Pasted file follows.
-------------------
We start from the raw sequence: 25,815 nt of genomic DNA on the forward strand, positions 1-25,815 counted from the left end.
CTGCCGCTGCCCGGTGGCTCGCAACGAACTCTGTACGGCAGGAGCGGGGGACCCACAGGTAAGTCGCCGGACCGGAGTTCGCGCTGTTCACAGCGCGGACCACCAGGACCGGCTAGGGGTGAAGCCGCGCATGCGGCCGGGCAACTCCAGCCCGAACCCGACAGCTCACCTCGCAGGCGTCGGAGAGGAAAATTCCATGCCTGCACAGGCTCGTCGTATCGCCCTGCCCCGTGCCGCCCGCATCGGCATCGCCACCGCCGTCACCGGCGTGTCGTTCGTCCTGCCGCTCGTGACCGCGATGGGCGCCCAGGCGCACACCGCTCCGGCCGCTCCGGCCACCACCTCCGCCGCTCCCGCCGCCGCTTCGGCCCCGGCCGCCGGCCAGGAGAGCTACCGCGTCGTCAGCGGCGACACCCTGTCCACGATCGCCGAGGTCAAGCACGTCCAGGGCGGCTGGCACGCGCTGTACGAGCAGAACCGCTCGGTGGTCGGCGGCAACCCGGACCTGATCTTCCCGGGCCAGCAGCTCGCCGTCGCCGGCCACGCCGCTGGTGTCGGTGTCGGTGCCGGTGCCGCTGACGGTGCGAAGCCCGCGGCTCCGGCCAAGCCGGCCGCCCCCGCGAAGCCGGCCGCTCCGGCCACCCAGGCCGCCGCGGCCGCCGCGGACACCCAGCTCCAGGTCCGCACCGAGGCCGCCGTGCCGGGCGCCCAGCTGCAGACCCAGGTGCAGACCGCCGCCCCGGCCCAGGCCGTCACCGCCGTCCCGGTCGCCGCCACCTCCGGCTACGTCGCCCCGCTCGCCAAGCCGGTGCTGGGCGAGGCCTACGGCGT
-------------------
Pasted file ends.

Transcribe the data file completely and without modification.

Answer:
We start from the raw sequence: 25,815 nt of genomic DNA on the forward strand, positions 1-25,815 counted from the left end.
CTGCCGCTGCCCGGTGGCTCGCAACGAACTCTGTACGGCAGGAGCGGGGGACCCACAGGTAAGTCGCCGGACCGGAGTTCGCGCTGTTCACAGCGCGGACCACCAGGACCGGCTAGGGGTGAAGCCGCGCATGCGGCCGGGCAACTCCAGCCCGAACCCGACAGCTCACCTCGCAGGCGTCGGAGAGGAAAATTCCATGCCTGCACAGGCTCGTCGTATCGCCCTGCCCCGTGCCGCCCGCATCGGCATCGCCACCGCCGTCACCGGCGTGTCGTTCGTCCTGCCGCTCGTGACCGCGATGGGCGCCCAGGCGCACACCGCTCCGGCCGCTCCGGCCACCACCTCCGCCGCTCCCGCCGCCGCTTCGGCCCCGGCCGCCGGCCAGGAGAGCTACCGCGTCGTCAGCGGCGACACCCTGTCCACGATCGCCGAGGTCAAGCACGTCCAGGGCGGCTGGCACGCGCTGTACGAGCAGAACCGCTCGGTGGTCGGCGGCAACCCGGACCTGATCTTCCCGGGCCAGCAGCTCGCCGTCGCCGGCCACGCCGCTGGTGTCGGTGTCGGTGCCGGTGCCGCTGACGGTGCGAAGCCCGCGGCTCCGGCCAAGCCGGCCGCCCCCGCGAAGCCGGCCGCTCCGGCCACCCAGGCCGCCGCGGCCGCCGCGGACACCCAGCTCCAGGTCCGCACCGAGGCCGCCGTGCCGGGCGCCCAGCTGCAGACCCAGGTGCAGACCGCCGCCCCGGCCCAGGCCGTCACCGCCGTCCCGGTCGCCGCCACCTCCGGCTACGTCGCCCCGCTCGCCAAGCCGGTGCTGGGCGAGGCCTACGGCGT